Thursday, December 13, 2012

Rereading Great Expectations

Surely, I am rereading it?
If so, why does every line spring so fresh; and why do certain passages seem so apposite
to today? (Check out an early section on the particular terror contained by small children).

I must have confused the watching with the reading, and the other night, turning off the set after viewing David Lean's happy ending, I had to wonder what had Dickens described, and so I began.
Did you know, it opens on Christmas Eve?  I had no recollection of that, either.

It is fascinating to me that the past of England is so gloriously romanticized-(excuse me, present too.
Who bloody CARES which royal is preggers?) while Dickens did a wonderful job of documenting
England's meanness and misery.  

Yes, I agree, you have to be in the mood for slightly archaic language, vivid description and incisive characterization.  Dickens shows and tells, something many modern writers seem to have forgotten.
No recipe today, I must get back to my book.


  1. My favorite Dickens. And right from the get-go: "The man, after looking at me for a moment, turned me upside down, and emptied my pockets.There was nothing in them but a piece of bread. When the church came to itself - for he was so sudden and strong that he made it go head over heels before me, and I saw the steeple under my feet - when the church came to itself, I say, I was seated on a high tombstone, trembling..."

    Dickens paints, doesn't he? No doubt that's why they're always movieing, mini-seriesing, and musicaling him. He's done all the work.
    How about the Pocket kids tumbling up? Wemmick's post-office mouth, Mr. Jaggers: "Not a particle of evidence, Pip. Take nothing on looks and everything on evidence."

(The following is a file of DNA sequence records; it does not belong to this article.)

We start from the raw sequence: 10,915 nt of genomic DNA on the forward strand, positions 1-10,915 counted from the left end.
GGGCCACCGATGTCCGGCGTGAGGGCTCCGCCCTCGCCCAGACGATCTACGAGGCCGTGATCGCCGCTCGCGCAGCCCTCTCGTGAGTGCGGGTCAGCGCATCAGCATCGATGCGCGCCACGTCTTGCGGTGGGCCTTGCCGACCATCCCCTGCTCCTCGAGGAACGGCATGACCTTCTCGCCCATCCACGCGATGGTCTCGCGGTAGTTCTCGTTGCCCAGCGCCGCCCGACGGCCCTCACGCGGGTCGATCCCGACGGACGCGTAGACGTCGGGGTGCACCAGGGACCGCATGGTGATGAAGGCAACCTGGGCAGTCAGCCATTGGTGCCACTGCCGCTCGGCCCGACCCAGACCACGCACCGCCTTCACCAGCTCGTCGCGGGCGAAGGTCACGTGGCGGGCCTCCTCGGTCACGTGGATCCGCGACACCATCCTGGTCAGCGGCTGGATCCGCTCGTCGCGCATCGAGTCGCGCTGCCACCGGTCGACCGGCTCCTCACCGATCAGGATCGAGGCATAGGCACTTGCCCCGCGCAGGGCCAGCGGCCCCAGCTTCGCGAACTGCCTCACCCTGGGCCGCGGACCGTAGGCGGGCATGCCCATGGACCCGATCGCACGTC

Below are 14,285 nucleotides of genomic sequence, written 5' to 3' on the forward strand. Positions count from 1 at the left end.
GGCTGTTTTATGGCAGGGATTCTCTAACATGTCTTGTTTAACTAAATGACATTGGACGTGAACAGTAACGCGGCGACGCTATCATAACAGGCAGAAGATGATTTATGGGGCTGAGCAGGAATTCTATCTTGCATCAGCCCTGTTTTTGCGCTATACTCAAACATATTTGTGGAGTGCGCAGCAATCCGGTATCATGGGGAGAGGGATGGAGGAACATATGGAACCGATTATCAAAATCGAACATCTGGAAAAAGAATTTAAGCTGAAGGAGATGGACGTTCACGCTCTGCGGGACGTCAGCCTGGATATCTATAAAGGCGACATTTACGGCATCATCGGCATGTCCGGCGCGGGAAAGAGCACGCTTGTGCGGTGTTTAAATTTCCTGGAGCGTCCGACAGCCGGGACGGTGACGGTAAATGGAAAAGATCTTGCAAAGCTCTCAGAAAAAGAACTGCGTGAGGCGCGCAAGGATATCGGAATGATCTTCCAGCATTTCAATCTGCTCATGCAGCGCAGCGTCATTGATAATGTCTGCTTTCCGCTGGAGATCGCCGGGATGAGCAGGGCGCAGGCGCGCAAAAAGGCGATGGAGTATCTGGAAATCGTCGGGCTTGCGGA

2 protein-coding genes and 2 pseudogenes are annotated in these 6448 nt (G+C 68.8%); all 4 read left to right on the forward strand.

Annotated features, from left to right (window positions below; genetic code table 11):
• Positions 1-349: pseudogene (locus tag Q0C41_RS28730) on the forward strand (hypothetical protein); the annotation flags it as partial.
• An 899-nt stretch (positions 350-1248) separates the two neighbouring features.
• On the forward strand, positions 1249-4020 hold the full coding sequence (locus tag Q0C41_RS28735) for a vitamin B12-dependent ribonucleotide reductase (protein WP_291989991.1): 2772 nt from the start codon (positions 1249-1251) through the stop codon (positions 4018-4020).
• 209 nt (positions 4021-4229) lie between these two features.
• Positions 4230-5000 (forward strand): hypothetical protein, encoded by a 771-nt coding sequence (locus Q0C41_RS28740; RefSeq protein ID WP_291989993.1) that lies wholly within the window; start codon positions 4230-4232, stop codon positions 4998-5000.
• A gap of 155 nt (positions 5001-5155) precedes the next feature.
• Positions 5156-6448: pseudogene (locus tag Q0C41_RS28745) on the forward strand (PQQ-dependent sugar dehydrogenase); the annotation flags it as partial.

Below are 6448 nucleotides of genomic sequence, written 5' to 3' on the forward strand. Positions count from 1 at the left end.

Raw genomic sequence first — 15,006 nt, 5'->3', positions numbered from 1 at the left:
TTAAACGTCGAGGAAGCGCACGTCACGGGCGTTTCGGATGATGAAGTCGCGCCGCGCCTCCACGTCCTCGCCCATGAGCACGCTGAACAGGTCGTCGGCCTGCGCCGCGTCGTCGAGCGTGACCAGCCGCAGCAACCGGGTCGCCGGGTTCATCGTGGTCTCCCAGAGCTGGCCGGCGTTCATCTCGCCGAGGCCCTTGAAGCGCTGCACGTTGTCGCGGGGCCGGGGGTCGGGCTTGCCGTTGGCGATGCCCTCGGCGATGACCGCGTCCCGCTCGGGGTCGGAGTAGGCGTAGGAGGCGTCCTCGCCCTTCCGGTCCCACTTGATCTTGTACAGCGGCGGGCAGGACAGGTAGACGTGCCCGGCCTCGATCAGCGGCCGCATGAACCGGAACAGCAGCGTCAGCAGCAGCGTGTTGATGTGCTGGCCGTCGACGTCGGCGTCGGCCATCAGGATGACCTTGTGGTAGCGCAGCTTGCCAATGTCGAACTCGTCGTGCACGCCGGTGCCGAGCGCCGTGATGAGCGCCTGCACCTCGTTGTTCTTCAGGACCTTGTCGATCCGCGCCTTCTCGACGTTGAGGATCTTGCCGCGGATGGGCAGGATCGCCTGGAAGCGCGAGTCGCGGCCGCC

Lean's adaptation is the best I've ever come across, of any Dickens (despite the ending, and Dickens did write two different endings; a happy and a sad. The happy betrays the story).

    Oh, I'm heading for the library. This is one of my once-every-year books. And I want a savory pork pie.

  2. "Savorrry pork pieeee."

    The answer to your question, Des ("why does every line spring so fresh...?") I'm sure you know: it's Dickens.

    I agree, Lean's is the best adaptation.

    John and I had both just read Peter Ackroyd's biography of Dickens (it's Ackroyd's best) when we adopted our urchin pooch and named him Boz.

  3. I have a soft spot forDickens too. I re read A Tale of Two Cities a few years back. That one is my favorite

  4. Never have read Dickens. I do want to see the BBC adaption of Great Expectations with Gillian Anderson. So many stinkers out there. Hope this one is't among them

  5. btw: just read that in Dickens notes Ms Havisham was in her mid 50's. That ought to depress you.

  6. PA: Your appreciation of Dickens was probably banished by an enforced reading of material during high school-- Mid-fifties? Doncha know 50's the new 5?
    AH and M: At this time (as I have yet to finish GE) I say that David Copperfield is my favorite. The way that artist plucks at our heart strings--the way Mr. Micawber is based on his father--he's a humanist. Forgive me, P: but I think I don't want to read about his biography and human failings. Writer's lives rarely live up to their creations, if they're doing it right. It's enough for me when people can do one thing well. (but of course I love that that's how you named your pooch)

  7. Can't blame it on that. Actually I had a close friend (the one I traveled in the Chevette with) who was a good student/girl. She was the one who introduced me to the joys of reading. We spent time on our get aways reading to one another. I did make the mistake of signing up for a literature class on Puritan literature at PCC. Moby Dick and the speeches of Cotton Mather. Shoot me.

  8. I love you stories--I am not alone